Police in South Korea have arrested five men working as sub-contractors for the country’s two biggest mobile companies. The men were nabbed on suspicion of snarfing personal information and location data from potentially hundreds of thousands of mobile users and selling it on to private detectives.
The Korea Herald reported that the men had been subcontracted to manage online friend tracking services for SK Telecom and KT, which between them have close to 90 per cent of the mobile market in the country.
However, the men allegedly developed software designed to harvest personal user information and location data without the knowledge of the user and then sold it on for up to 300,000 won (£168) per set of information.
As well as the two alleged data thieves, police reportedly arrested a private detective agency owner and a man who acted as broker – buying data from the hackers and selling it on to the agencies for up to 500,000 won (£280).
The detective agencies then sold the data on again to individual clients, the report alleged.
The illegal software was used in close to 200,000 cases, according to the police.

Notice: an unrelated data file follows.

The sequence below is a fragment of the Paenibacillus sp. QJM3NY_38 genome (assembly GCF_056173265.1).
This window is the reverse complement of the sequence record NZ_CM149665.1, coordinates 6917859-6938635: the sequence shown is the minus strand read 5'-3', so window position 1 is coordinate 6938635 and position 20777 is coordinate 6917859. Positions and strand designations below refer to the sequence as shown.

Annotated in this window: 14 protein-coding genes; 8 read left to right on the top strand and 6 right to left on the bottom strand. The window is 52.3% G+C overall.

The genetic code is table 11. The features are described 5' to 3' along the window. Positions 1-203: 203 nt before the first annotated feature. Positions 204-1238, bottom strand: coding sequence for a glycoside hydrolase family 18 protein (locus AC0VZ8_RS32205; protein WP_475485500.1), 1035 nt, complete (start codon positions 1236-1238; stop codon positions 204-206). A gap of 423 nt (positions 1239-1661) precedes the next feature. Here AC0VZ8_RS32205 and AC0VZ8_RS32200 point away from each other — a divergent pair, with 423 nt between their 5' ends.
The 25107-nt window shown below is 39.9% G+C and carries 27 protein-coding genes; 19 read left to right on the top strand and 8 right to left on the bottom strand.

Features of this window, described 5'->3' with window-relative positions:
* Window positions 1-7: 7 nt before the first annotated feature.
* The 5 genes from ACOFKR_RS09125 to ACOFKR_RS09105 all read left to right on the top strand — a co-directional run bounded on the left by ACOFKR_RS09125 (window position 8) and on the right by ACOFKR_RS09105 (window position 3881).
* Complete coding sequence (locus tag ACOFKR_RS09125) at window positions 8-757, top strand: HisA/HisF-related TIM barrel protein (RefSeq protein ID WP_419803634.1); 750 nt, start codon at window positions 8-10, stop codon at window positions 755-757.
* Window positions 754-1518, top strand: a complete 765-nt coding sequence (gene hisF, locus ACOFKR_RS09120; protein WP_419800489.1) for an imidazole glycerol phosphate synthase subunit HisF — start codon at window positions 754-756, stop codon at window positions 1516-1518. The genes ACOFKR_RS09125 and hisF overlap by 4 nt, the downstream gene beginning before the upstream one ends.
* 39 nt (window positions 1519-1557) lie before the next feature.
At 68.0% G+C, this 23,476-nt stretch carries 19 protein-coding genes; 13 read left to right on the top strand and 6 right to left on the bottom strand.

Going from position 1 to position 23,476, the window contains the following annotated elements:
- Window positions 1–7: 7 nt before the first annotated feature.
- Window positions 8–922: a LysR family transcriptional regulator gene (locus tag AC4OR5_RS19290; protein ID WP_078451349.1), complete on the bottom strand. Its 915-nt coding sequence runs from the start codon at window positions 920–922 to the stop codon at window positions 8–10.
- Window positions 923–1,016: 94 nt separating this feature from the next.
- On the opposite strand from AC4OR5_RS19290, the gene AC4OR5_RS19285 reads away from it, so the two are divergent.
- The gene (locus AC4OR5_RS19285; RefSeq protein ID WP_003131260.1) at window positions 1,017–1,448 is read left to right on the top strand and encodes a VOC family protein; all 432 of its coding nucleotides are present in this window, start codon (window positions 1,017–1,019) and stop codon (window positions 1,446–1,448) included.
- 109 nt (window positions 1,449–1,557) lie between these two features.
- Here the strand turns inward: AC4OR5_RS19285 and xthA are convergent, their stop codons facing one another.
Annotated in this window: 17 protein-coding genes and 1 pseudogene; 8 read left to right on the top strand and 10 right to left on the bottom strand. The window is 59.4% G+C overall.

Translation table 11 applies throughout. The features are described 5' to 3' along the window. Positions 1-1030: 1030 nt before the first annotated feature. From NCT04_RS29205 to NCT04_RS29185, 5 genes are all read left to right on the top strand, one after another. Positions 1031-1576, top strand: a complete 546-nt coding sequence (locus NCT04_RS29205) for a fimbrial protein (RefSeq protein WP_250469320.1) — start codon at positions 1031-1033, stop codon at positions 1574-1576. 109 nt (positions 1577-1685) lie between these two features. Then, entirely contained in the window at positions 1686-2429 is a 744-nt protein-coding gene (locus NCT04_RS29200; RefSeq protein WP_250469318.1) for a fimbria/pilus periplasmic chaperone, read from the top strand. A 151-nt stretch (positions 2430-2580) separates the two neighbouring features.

“The program had been used for commercial reasons for three months since August last year. But it is assumed that not all the tracking cases were tracked in violation of the law,” a police official is quoted as saying.
"We plan to further expand related investigations because we have found that as many as 1,000 clients requested information tracking and the destinations of the leaked information have not been disclosed.”
The incident calls to mind a well-publicised case from 2009 when T-Mobile was forced to admit that staff had been making significant sums on the side by selling on customer data to competitors.
In the case of KT and SK Telecom, both of whom reportedly knew nothing of the illegal activity going on until the arrests, it highlights the need for companies to practice good data security and carry out strict vetting checks on any subcontractors. ®